Alex The Inventor - (Chapter 1/ Remaining Part)

Book 2 of an Illustrated Sci-Fi Trilogy

Read from Chapter 1 at:

Book 1 and Book 2 can be read at Deep Sky Stories

Title Page

T = Time / D, H, W = 3 Dimensional Space

Story Map

Chapter 1 (Remaining Part)

The picture was simple and brutal. In the upper left corner was drawn a sphere with rays emanating from it like the sun and there were two parallel lines which slanted down till they touched the ground, like a ramp of some sort. A line of people could then be seen walking from the sphere and down the ramp toward the middle of the picture to meet a second of line of people coming from the right.

But where the two groups met in the middle was where the shameful imagery was drawn. For there, the people from the left, who had no weapons at all were being beaten down and killed by the people on the right. Cutting down the middle, between the two groups were also two other curving lines which represented a river and, into that river, the peaceful beings fell or were thrown, one by one.

The victims of this atrocity were strange looking beings who stood taller than their murderers and they looked to be covered with thick hair or fur from head to toe. Their killers, however, were very easily recognized; they were Halden's own people, Martians, their distinctive hair-quills easily seen standing up straight from their heads.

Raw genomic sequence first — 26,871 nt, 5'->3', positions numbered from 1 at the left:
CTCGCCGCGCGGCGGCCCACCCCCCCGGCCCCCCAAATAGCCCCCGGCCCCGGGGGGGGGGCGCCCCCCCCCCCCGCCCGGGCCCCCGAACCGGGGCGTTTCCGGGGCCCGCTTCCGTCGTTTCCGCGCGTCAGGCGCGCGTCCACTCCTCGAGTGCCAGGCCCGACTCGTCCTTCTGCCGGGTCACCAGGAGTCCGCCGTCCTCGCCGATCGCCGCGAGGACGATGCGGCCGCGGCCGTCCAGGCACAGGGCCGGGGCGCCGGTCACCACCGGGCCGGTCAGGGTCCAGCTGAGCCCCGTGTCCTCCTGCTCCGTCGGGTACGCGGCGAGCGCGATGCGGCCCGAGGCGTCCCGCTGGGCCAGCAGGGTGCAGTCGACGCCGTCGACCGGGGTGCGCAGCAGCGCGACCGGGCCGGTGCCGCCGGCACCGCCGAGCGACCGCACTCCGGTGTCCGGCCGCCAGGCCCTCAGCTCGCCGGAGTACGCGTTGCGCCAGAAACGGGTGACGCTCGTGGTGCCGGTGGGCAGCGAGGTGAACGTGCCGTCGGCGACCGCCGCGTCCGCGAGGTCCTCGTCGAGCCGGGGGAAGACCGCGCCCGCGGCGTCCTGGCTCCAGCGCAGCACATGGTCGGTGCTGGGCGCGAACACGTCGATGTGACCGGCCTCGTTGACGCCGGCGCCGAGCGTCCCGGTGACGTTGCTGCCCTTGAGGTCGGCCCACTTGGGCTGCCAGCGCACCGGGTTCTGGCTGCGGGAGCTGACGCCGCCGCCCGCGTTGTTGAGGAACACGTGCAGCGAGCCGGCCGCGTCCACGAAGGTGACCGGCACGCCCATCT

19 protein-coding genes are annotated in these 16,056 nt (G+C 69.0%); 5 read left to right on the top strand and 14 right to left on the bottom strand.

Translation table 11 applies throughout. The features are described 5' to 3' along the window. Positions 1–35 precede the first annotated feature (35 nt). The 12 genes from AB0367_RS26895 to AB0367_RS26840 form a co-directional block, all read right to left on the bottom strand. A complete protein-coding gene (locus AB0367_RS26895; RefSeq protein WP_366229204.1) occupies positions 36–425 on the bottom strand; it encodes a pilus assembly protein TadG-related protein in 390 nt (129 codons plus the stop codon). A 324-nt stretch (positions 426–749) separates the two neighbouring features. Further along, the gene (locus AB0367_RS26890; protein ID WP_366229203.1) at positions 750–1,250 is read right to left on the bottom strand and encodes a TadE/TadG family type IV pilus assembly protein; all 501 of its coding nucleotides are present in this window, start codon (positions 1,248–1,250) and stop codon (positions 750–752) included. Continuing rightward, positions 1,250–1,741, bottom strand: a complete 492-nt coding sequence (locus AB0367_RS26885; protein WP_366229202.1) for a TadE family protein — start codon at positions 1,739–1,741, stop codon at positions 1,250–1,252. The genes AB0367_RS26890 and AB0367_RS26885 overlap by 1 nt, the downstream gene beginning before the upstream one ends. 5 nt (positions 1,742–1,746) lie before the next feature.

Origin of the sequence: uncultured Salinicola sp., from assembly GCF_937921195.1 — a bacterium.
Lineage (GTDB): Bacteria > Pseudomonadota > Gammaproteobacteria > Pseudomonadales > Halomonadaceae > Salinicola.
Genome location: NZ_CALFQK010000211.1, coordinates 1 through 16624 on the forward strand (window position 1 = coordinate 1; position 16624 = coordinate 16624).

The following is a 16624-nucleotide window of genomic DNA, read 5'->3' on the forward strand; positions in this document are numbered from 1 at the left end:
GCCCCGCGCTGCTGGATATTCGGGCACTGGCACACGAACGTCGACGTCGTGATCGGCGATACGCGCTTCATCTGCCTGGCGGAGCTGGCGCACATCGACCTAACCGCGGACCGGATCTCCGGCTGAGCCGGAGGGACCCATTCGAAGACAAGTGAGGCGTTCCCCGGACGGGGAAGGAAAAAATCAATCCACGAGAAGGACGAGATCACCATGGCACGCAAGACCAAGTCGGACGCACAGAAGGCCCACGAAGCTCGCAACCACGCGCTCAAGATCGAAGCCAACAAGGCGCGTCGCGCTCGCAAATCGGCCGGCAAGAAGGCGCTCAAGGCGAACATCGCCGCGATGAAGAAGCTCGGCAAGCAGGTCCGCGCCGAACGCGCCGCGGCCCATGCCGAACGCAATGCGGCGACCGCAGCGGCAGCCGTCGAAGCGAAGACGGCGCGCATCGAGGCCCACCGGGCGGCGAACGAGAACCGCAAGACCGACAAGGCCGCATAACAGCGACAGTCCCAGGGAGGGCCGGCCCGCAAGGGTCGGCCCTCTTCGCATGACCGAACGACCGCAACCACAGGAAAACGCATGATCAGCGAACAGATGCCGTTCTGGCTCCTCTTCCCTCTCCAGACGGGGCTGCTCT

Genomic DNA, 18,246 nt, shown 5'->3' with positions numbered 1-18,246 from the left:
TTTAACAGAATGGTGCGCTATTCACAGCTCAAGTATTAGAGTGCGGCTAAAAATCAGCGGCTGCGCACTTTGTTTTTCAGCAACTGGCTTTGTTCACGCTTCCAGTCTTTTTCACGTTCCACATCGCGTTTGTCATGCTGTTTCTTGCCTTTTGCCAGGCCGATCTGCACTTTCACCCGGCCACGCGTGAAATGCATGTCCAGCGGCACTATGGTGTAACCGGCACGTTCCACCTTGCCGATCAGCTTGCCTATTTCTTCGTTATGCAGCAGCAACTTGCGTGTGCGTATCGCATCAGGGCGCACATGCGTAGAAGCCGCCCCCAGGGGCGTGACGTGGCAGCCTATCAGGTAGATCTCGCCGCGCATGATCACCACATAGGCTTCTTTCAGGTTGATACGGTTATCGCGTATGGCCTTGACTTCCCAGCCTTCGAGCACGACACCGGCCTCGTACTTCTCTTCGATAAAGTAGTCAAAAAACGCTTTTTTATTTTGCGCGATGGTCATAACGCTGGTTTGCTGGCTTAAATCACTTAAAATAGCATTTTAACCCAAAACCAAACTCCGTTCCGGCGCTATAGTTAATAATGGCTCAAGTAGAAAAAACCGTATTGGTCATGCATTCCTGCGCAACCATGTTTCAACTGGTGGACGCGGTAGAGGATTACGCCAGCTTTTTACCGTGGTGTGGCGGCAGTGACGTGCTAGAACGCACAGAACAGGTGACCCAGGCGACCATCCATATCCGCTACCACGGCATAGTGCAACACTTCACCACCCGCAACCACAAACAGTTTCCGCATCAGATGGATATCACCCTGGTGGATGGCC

One Martian who was at the forefront of the attacking mob stood apart from his peers and was pictured delivering the first blow to one of the defenseless strangers. He was taller than the others and had a long beard falling down to his chest. In his hands, he held a long staff which he used as a weapon to hit the first of the visitors.

A word or name was scrawled above the line of people who were being killed. It was one that Halden had never known before: Nethlins.

Halden suddenly was not feeling very proud of his own kind and when he looked at the second wall picture, on the right side of the archway, he felt an ominous sense of dread. For the picture was nearly a single wall of blackness, and near the bottom of the thick black shadow was a line of his people, fallen dead on the ground. Clearly, a great disaster had befallen his people and their Homeworld, and there appeared to be a direct connection between it and what they had done to the visitors.

Yet, just below the dead bodies could be seen four rectangular squares, and inside each square, Halden saw a Martian lying in a sleeping position—they were two adults and two children.